>Postmodernism Between The Ancients

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Scene: Heraclitus and his wife in a supermarket deciding on tomorrow’s dinner. 

He: Plotting is living. It is the driving force behind human consciousness, the advancement of the individual, the state, the world. How can we bear death without organizing life’s events? 

She: What is a life only of events? 

He: Without a plan, empty chaos, undeserving of death’s culmination.

She: Meanwhile, time flows and your plots are oars in the river. Friendship, love, enmity, it all drifts away from you before you see it.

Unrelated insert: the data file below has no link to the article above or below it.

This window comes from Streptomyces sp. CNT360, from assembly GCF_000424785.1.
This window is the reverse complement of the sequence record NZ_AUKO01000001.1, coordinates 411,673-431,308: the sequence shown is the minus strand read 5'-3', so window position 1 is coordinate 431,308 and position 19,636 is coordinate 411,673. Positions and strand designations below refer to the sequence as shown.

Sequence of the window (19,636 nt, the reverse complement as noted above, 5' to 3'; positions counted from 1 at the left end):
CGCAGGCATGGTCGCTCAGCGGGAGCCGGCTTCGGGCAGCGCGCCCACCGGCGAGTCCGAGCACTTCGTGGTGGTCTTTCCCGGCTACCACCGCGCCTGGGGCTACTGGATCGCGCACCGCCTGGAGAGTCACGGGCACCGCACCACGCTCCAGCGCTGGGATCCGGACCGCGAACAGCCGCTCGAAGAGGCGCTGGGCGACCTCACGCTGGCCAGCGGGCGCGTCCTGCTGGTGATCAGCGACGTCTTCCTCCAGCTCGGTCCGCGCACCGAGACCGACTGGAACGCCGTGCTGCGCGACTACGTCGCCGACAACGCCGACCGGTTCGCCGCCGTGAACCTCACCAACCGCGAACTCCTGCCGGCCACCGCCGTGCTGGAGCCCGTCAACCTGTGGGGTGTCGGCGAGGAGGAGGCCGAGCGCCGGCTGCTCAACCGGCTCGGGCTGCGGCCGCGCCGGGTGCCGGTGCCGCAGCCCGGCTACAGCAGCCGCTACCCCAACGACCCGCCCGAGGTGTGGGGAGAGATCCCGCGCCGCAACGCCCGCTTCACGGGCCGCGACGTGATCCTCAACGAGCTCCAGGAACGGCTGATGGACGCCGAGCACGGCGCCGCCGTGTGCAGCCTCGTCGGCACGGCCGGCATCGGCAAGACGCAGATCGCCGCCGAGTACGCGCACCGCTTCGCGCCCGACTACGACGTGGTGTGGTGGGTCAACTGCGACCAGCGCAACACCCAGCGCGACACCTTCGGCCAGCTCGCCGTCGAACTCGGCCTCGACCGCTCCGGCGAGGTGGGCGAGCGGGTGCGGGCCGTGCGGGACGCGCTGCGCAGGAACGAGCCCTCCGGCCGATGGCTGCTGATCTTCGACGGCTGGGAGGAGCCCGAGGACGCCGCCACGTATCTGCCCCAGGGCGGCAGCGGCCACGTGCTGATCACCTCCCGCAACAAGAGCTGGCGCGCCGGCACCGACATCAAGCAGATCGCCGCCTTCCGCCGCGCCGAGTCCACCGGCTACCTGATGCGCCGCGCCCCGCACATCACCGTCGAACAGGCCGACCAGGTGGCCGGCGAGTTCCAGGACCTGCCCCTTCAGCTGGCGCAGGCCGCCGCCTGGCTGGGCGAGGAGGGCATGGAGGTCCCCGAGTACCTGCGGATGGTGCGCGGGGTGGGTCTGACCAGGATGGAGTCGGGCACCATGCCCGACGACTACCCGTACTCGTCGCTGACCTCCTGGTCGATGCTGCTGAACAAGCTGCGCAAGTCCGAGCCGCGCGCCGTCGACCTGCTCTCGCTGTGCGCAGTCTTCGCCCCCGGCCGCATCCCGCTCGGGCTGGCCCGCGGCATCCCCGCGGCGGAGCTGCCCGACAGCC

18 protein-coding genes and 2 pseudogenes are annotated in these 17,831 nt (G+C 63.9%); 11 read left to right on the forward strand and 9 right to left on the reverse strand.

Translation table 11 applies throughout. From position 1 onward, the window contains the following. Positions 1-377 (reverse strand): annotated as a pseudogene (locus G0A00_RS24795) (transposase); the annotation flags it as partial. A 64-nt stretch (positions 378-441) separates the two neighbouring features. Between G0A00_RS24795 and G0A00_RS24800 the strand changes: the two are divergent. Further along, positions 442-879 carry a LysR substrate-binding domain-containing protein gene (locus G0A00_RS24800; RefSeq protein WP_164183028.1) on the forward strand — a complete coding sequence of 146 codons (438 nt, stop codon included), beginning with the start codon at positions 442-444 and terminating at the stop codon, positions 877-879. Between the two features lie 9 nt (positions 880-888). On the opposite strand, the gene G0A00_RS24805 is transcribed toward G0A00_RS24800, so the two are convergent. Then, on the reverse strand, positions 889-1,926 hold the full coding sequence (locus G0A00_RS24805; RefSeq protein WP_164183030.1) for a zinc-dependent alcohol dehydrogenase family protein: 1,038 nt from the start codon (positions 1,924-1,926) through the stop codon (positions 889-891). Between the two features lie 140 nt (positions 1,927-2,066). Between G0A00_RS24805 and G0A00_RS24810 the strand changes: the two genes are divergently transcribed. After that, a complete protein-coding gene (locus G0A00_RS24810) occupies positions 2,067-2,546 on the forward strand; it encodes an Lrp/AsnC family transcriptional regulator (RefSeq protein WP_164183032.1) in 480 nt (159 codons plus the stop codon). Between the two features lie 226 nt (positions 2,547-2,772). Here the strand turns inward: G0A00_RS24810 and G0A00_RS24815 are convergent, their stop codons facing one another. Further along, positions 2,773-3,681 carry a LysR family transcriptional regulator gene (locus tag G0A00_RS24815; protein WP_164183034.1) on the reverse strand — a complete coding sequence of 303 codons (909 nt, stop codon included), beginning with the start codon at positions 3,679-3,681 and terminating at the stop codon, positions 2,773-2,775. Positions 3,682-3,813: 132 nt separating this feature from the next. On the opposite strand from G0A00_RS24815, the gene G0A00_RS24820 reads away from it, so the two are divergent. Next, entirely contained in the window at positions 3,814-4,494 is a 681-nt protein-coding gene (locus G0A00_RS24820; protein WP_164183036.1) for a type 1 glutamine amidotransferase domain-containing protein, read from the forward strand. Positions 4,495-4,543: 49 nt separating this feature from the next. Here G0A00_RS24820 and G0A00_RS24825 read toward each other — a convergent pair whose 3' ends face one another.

He: The plots help us for when the time comes to square up against fate. 

She: If you let it carry you, you could see more landscape. 

He: We would get lost. When we fail, the challenge of structure is satisfying in itself.

She: You said it, we fail. What’s the point of planning for failure? 

He: Failure is certain. Life is uncertain. What’s the point at all?

She: That’s exactly it. None. 


By Daniel Ryan Adler

Daniel Adler writes fiction and nonfiction and is finishing his MFA at University of South Carolina.

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